by Mark Balch
Just For Starters
Basics For Beginners
Just For Starters
Small oversights can get you into
trouble when you’re working
with electronics. One factor to
consider in every project — big or
small — is ensuring that components
do not overheat. Resistors, transistors,
and other parts can get dangerously
hot, even when you are not dealing
with high voltage or lots of power.
Basic thermal management is not
difficult for most projects. Investing
a little thought early on can keep
you safe and save a great deal of
reworking down the road.
The first step in thermal management consists of evaluating your
circuit for potential trouble spots. Look
for components that regulate the
power supply — like voltage regulators,
Zener diodes, or switching transistors.
Power regulation circuits are common
sources of heat because they pass the
full current required by the rest of
the system. Simple linear regulators
dissipate a quantity of power equal to
the product of supply current and
input/output voltage differential.
A 5 volt circuit that draws just half
an ampere from a 12 volt wall transformer will require a linear regulator
to dissipate 0.5 A x 7 V = 3. 5 watts;
3. 5 watts dissipated in a confined
space with inadequate precautions
can quickly lead to a meltdown or
worse. It is important to understand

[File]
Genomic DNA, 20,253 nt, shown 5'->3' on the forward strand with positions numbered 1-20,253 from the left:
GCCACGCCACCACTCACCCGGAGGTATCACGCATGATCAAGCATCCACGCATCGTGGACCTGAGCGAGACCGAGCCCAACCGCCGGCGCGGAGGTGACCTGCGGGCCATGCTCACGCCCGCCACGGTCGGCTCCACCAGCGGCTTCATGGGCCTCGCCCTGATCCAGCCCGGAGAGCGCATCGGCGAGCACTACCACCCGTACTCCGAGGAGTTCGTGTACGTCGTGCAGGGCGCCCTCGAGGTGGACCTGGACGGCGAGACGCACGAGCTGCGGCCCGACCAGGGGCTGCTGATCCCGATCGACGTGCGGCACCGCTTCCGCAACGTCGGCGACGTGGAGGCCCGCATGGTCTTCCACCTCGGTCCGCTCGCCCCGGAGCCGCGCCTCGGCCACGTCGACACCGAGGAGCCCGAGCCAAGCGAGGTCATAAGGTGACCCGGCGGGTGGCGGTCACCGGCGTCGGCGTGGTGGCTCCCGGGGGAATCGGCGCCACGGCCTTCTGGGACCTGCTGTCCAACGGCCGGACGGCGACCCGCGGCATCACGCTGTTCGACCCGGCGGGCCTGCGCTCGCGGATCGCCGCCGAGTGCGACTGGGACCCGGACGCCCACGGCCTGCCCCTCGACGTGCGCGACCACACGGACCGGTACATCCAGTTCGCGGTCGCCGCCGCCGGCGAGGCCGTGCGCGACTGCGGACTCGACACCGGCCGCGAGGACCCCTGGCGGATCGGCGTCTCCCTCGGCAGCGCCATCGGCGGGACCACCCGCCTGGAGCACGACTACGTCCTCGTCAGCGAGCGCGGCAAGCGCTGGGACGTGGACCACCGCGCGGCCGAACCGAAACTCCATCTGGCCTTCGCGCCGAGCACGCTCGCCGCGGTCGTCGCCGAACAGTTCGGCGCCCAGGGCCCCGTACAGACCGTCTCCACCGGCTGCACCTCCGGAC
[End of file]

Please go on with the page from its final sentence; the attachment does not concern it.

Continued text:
how much current your circuit draws
from each voltage rail and what the
power dissipation impact will be on
the voltage regulators in your system.
Other parts of a circuit are candidates for heat trouble. Are you switching
a load on and off? You may drive a
light display. You may drive relays or
solenoids to open doors or close
valves. The switching components —
which often include transistors,
diodes, and resistors — can fall victim
to heat-induced failure without proper
design. High performance digital integrated circuits can run very hot.
Running a state-of-the-art embedded
controller at an internal clock frequency of 100 MHz or more can result in
substantial heat dissipation. The high
density of modern integrated circuits
makes them ideal candidates for shedding lots of power in a small volume.
Thermal management — or cooling — seeks to spread power over
a larger volume to reduce the
maximum temperature in any one
location. Cooling does not prevent
your circuit from generating heat;
cooling simply redistributes that thermal energy to prevent overheating —
just like your car’s radiator disperses
the engine’s heat.
Once you have identified a poten-
tially troublesome heat source, the
next step is determining that component’s operating conditions. What is
the maximum power it will dissipate?
What is the maximum ambient air
temperature that the system will operate in? You must consider the worst
case conditions across all variables
for a reliable solution. Finally, what is
the component’s thermal resistance
to ambient air? This is often a troublesome variable, but one that you have
a degree of control over.
Thermal resistance defines the
ease with which heat is conducted
from a source to the ambient environment. A higher thermal resistance
results in more heat build-up. Thermal
resistance is often designated by the
Greek letter theta — θ — and relates
power and heat: DT = θP. θ is
expressed in units of °C/W. The heat
relationship tells us that a temperature rise results from a quantity of
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